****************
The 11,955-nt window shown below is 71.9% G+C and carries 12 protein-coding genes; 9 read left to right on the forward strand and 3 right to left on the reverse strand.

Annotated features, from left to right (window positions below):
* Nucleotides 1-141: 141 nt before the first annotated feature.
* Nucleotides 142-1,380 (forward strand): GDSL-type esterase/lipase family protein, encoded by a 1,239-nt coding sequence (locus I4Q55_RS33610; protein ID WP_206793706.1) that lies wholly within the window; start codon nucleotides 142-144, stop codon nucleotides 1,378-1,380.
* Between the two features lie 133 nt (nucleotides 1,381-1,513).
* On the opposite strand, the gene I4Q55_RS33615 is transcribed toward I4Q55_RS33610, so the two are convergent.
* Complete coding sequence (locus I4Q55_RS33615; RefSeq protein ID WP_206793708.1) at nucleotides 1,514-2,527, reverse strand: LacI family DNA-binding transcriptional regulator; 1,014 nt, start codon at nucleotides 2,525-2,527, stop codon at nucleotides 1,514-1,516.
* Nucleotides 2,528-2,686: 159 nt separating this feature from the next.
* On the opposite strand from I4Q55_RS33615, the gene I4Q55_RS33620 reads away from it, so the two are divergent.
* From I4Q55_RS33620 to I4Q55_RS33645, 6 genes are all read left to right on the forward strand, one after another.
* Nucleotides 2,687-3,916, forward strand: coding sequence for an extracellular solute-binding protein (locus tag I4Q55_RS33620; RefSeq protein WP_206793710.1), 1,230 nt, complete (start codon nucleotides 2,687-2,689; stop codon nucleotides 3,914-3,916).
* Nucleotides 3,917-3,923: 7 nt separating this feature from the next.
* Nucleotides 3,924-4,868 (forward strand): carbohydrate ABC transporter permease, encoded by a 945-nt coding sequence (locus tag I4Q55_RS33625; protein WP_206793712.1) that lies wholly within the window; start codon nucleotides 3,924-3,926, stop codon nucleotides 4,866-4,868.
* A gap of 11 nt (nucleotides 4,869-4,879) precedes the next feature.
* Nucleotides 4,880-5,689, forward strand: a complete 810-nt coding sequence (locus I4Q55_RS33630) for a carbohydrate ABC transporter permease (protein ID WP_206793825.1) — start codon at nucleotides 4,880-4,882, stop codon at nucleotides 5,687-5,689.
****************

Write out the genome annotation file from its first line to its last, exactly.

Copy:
The 11,955-nt window shown below is 71.9% G+C and carries 12 protein-coding genes; 9 read left to right on the forward strand and 3 right to left on the reverse strand.

Annotated features, from left to right (window positions below):
* Nucleotides 1-141: 141 nt before the first annotated feature.
* Nucleotides 142-1,380 (forward strand): GDSL-type esterase/lipase family protein, encoded by a 1,239-nt coding sequence (locus I4Q55_RS33610; protein ID WP_206793706.1) that lies wholly within the window; start codon nucleotides 142-144, stop codon nucleotides 1,378-1,380.
* Between the two features lie 133 nt (nucleotides 1,381-1,513).
* On the opposite strand, the gene I4Q55_RS33615 is transcribed toward I4Q55_RS33610, so the two are convergent.
* Complete coding sequence (locus I4Q55_RS33615; RefSeq protein ID WP_206793708.1) at nucleotides 1,514-2,527, reverse strand: LacI family DNA-binding transcriptional regulator; 1,014 nt, start codon at nucleotides 2,525-2,527, stop codon at nucleotides 1,514-1,516.
* Nucleotides 2,528-2,686: 159 nt separating this feature from the next.
* On the opposite strand from I4Q55_RS33615, the gene I4Q55_RS33620 reads away from it, so the two are divergent.
* From I4Q55_RS33620 to I4Q55_RS33645, 6 genes are all read left to right on the forward strand, one after another.
* Nucleotides 2,687-3,916, forward strand: coding sequence for an extracellular solute-binding protein (locus tag I4Q55_RS33620; RefSeq protein WP_206793710.1), 1,230 nt, complete (start codon nucleotides 2,687-2,689; stop codon nucleotides 3,914-3,916).
* Nucleotides 3,917-3,923: 7 nt separating this feature from the next.
* Nucleotides 3,924-4,868 (forward strand): carbohydrate ABC transporter permease, encoded by a 945-nt coding sequence (locus tag I4Q55_RS33625; protein WP_206793712.1) that lies wholly within the window; start codon nucleotides 3,924-3,926, stop codon nucleotides 4,866-4,868.
* A gap of 11 nt (nucleotides 4,869-4,879) precedes the next feature.
* Nucleotides 4,880-5,689, forward strand: a complete 810-nt coding sequence (locus I4Q55_RS33630) for a carbohydrate ABC transporter permease (protein ID WP_206793825.1) — start codon at nucleotides 4,880-4,882, stop codon at nucleotides 5,687-5,689.